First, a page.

December 4, 2014

It Ain’t Rocket Science


Since the beginning, we have focused on inspiring humanity beyond air travel, not only for our customers and crewmembers but the various communities we serve. Not only is education a core pillar for JetBlue, it is weaved into everything we do. In fact, we actively seek ways to support education specifically science, technology, engineering and math (STEM) programs. With this in mind, in 2013 we created the JetBlue Foundation as a way to encourage and advance careers in aviation, specifically among underserved communities.

The JetBlue Foundation provides learning opportunities for underserved groups by working hand-in-hand with local and national education institutions that support and foster aviation-related programs.  The JetBlue Foundation was recently featured on the STEM-focused show, “It Ain’t Rocket Science,” Time Warner Cable’s award-winning monthly TV digest that introduces parents and kids alike to some of the coolest opportunities, events and careers in STEM. Hosted by NY1 News technology reporter Adam Balkin, this month’s episode of “It Ain’t Rocket Science” features a great video piece about the Aviation Career Education Academy a program produced by the Organization of Black Aerospace Professionals and supported by the JetBlue Foundation, which teaches students the science of navigating the friendly skies.

Watch the “It Ain’t Rocket Science” video about the JetBlue Foundation or here on TWC’s Connect a Million Minds website.

JetBlue supports STEM education though a variety of initiatives. Our goal is to create a unique education pathway from relationships with elementary school students and mentoring high school and college students to its University Gateway Program which leads to positions as Pilot Trainees with JetBlue. Last year, the JetBlue Foundation provided grants to Aviation High School (Long Island City, NY)CUNY Aviation Institute at York College (Jamaica, NY) and SUN ‘n FUN (Lakeland, FL).  New grants will be given out later this month.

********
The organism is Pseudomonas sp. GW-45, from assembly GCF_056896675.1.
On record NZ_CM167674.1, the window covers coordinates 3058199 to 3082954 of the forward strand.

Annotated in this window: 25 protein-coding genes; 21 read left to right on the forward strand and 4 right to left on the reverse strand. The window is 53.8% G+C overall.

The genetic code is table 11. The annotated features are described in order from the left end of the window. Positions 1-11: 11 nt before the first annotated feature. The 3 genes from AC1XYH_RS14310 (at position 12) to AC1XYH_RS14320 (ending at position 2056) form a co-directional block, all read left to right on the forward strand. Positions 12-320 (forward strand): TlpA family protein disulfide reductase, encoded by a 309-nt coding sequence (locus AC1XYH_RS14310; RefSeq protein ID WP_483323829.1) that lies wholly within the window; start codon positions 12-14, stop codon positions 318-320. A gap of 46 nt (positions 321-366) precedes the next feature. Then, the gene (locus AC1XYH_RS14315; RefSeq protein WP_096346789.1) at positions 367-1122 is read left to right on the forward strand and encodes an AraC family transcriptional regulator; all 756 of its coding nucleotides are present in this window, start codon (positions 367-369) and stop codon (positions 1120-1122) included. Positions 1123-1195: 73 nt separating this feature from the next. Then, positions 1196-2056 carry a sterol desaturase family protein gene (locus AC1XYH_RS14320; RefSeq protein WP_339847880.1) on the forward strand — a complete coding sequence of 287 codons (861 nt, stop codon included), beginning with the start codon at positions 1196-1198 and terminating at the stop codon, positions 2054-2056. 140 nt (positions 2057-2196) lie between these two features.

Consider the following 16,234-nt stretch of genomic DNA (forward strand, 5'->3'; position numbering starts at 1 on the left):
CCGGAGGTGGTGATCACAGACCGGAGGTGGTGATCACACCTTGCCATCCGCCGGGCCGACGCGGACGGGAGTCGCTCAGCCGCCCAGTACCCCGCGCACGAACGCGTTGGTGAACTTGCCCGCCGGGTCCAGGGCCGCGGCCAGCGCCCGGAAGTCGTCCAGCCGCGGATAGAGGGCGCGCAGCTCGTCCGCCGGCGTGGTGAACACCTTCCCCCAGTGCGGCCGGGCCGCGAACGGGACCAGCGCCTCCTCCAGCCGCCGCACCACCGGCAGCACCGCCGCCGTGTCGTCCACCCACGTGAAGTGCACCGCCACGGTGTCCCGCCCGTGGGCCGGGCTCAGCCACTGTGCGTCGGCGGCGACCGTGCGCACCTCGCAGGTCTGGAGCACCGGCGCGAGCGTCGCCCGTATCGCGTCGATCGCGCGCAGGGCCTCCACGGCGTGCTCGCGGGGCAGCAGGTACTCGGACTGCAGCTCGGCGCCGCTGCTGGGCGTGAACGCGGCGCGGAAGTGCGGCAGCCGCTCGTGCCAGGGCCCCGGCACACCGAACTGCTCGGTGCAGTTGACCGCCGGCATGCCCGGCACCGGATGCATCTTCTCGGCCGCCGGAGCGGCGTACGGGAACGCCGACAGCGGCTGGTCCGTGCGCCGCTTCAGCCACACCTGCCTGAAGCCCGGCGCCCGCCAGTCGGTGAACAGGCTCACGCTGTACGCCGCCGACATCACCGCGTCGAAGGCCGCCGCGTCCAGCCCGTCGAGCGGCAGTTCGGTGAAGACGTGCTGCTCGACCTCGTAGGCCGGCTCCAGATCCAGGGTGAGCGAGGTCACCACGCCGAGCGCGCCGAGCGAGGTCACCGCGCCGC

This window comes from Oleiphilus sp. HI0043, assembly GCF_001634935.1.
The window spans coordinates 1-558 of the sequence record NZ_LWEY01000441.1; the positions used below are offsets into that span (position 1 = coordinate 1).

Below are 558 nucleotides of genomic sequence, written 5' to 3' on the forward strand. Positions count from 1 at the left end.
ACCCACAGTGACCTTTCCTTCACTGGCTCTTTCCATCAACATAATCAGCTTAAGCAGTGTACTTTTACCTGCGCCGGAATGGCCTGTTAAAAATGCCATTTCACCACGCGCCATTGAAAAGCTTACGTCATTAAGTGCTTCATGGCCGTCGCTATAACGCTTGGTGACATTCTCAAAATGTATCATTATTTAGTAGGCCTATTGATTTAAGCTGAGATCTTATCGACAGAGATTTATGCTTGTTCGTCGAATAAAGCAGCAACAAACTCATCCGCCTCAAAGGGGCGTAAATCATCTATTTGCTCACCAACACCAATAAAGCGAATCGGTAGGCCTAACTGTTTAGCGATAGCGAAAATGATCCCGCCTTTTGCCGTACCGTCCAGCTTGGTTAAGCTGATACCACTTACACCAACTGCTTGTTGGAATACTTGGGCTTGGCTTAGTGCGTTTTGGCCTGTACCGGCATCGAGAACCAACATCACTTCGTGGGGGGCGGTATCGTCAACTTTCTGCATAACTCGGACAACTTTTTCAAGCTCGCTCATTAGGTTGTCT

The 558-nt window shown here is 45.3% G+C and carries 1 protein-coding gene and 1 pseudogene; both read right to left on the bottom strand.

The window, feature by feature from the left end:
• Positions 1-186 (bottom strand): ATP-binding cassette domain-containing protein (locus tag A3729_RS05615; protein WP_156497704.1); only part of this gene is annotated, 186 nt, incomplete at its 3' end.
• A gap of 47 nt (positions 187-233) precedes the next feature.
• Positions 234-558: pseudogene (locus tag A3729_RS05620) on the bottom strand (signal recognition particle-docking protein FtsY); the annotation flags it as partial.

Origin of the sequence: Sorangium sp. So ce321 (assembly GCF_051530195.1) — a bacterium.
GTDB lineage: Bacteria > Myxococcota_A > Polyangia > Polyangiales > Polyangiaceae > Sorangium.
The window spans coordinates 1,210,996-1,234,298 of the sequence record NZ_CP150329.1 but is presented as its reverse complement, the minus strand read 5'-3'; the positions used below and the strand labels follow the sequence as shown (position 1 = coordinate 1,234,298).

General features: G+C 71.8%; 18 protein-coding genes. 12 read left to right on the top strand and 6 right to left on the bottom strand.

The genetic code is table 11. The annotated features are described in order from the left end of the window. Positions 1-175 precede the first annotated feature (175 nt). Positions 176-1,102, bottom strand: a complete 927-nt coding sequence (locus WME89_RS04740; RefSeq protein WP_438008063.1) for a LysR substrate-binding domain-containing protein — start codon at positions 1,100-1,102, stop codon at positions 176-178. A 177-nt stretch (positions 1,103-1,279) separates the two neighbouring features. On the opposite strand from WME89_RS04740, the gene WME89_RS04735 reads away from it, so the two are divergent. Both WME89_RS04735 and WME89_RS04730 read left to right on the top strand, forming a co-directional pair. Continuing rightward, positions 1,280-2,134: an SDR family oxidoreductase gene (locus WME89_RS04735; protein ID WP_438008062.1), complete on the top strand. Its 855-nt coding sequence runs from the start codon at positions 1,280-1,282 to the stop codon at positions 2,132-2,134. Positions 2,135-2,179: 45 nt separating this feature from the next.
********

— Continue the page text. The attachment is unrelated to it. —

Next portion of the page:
For more information about our aviation-related programs, please visit

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November 3, 2014

Flying It Forward

If you were given one flight to spread good…
Where would you go?
What would you do?

It’s a simple question, with some potentially amazing answers. This is why we decided to launch Flying It Forward, a social movement we see as a public manifestation of our mission to inspire humanity.

Our Senior Vice President of Commercial, Marty St George said it best, “It’s easy to get caught up in the mechanics of travel and overlook the reasons why people travel. Everyone travels for their own reasons. It’s those stories, those connections with individuals that inspire us all. At JetBlue, we have the means to facilitate those human connections. With Flying It Forward, we’re pulling the humanity and goodness that already exists to the forefront by making the sharing of these stories possible. It’s easy to say our mission is to inspire humanity, but it’s quite a feat to make that mission known and felt.”